But is this some big lesson being co-taught by God and Mother Nature, who have decided to send us all to our rooms to think about what we’ve done to the earth, the planet, each other? I don’t think so. For starters, the homeless among us don’t have a room to go to, and considering that God’s heart resides with them, I can’t see God deliberately enacting something so cruel.

But just because I don’t believe this virus was sent as “a lesson,” doesn’t mean there’s not much to learn from it. It’s more that, referencing the brilliant writer and thinker, Kate Bowler, the suffering itself is not redemptive. As Bowler says–speaking from years of Biblical scholarship–in the Christian tradition, only Christ’s suffering was redemptive. (For this and so much more, follow Kate’s instagram feed @katecbowler and check out her amazing video talks. )

I say all of this, and yet I also have to confess that in my own life, I am most grateful for the beautiful gifts that arrived in hideous packaging, like the freedom I experienced during my divorce from my first husband, a marriage that, much like the cheap-ass kite Gus and I tried to fly, never managed to launch. During my divorce, I was scared a lot of the time — of my sudden financial insecurity and how that might affect my writing career, of my soon-to-be-ex-husband’s mercurial moods, of possibly not ever becoming a mother. And yet. It was also as if I’d sprinkled Miracle Grow — or some organic version of it — all over my soul, because I grew up faster in that year it took us to untangle than I had in the prior 35 years I’d been alive. And I learned how to take care of myself in a real way, to listen to the voice in my head that said, “Honey, is that a wise move?” about any questionable decision I was about to make, and then to heed that voice’s caution.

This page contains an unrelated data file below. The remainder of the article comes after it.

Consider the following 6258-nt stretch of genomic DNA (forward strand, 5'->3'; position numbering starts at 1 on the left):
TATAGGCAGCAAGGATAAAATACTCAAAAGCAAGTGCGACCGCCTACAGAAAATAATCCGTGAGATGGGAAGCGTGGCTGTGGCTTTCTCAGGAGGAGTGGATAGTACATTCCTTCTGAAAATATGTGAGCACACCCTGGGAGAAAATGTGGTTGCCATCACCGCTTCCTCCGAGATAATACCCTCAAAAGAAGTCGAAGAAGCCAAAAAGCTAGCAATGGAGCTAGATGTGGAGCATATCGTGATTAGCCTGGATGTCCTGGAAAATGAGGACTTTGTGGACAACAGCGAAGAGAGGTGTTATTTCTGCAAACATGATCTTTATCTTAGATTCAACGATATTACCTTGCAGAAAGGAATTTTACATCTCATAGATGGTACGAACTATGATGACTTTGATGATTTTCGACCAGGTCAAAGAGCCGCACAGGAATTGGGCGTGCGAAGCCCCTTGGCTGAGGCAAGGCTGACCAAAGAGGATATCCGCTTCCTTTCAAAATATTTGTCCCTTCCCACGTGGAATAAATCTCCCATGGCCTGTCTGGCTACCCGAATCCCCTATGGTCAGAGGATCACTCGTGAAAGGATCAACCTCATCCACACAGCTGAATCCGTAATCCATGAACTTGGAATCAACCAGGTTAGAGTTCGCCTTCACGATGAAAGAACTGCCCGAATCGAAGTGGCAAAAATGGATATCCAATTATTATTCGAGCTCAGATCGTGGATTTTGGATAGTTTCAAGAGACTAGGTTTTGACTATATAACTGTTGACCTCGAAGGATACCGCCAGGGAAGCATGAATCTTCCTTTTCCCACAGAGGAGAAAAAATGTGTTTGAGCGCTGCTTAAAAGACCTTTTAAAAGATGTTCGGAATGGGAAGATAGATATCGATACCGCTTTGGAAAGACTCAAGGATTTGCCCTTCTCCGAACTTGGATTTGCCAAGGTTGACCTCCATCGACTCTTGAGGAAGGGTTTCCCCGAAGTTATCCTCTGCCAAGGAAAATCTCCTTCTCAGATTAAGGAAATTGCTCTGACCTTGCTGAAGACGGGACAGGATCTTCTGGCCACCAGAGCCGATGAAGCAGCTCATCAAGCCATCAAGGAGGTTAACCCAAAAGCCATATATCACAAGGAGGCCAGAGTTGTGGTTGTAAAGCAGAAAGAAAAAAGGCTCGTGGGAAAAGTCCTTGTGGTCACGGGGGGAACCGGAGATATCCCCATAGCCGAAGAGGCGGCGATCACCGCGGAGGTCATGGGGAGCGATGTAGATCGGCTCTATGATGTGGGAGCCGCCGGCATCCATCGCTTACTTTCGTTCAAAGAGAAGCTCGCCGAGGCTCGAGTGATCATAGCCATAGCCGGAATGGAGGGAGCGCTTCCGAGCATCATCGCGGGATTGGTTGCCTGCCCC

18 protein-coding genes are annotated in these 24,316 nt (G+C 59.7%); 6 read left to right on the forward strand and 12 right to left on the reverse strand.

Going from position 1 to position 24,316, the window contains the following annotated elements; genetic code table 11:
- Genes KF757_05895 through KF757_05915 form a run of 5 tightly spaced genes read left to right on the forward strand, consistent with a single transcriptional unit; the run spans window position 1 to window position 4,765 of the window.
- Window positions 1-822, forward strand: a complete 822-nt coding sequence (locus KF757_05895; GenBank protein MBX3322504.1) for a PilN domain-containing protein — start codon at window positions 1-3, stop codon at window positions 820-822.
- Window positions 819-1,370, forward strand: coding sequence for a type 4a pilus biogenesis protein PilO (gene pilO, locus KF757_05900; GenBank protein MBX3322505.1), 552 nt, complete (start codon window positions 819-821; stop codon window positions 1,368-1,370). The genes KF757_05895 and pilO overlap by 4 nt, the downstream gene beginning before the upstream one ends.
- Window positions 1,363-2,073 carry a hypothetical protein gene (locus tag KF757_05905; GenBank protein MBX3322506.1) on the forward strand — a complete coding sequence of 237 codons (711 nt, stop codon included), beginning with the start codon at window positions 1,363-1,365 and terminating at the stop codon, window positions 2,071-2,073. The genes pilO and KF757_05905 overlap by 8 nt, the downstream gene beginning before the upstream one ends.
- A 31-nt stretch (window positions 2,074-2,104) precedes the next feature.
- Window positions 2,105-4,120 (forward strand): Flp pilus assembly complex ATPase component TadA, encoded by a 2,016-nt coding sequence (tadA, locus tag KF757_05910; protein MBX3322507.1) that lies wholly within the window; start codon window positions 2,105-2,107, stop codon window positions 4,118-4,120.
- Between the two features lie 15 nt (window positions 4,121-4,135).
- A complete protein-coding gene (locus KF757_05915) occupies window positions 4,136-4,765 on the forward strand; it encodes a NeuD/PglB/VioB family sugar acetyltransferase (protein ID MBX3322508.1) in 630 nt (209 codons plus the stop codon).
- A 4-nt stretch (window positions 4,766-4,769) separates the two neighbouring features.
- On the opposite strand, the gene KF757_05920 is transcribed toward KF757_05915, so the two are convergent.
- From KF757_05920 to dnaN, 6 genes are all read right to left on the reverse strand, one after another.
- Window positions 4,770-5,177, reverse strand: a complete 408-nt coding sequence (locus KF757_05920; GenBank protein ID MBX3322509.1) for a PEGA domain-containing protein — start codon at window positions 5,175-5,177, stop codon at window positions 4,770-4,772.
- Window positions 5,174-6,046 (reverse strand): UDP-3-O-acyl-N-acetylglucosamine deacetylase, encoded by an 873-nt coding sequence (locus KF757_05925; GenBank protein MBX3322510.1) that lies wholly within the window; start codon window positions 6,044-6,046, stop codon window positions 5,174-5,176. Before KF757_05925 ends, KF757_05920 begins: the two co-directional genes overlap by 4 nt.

But here’s the thing: I don’t think I ever should have married my now ex-husband. We weren’t a match. We didn’t have each other’s backs. We weren’t in it for the long-haul. Our love was conditional, and all too often transactional. And yet, being who I was at 26 when I met him, I don’t know how I couldn’t have married him, this older writer who said that he would mentor me, would help me become the thing I burned to be, a publishing novelist.

I shouldn’t have married him, but I did, and I’m grateful for how I grew up in the process of untangling from that failed marriage.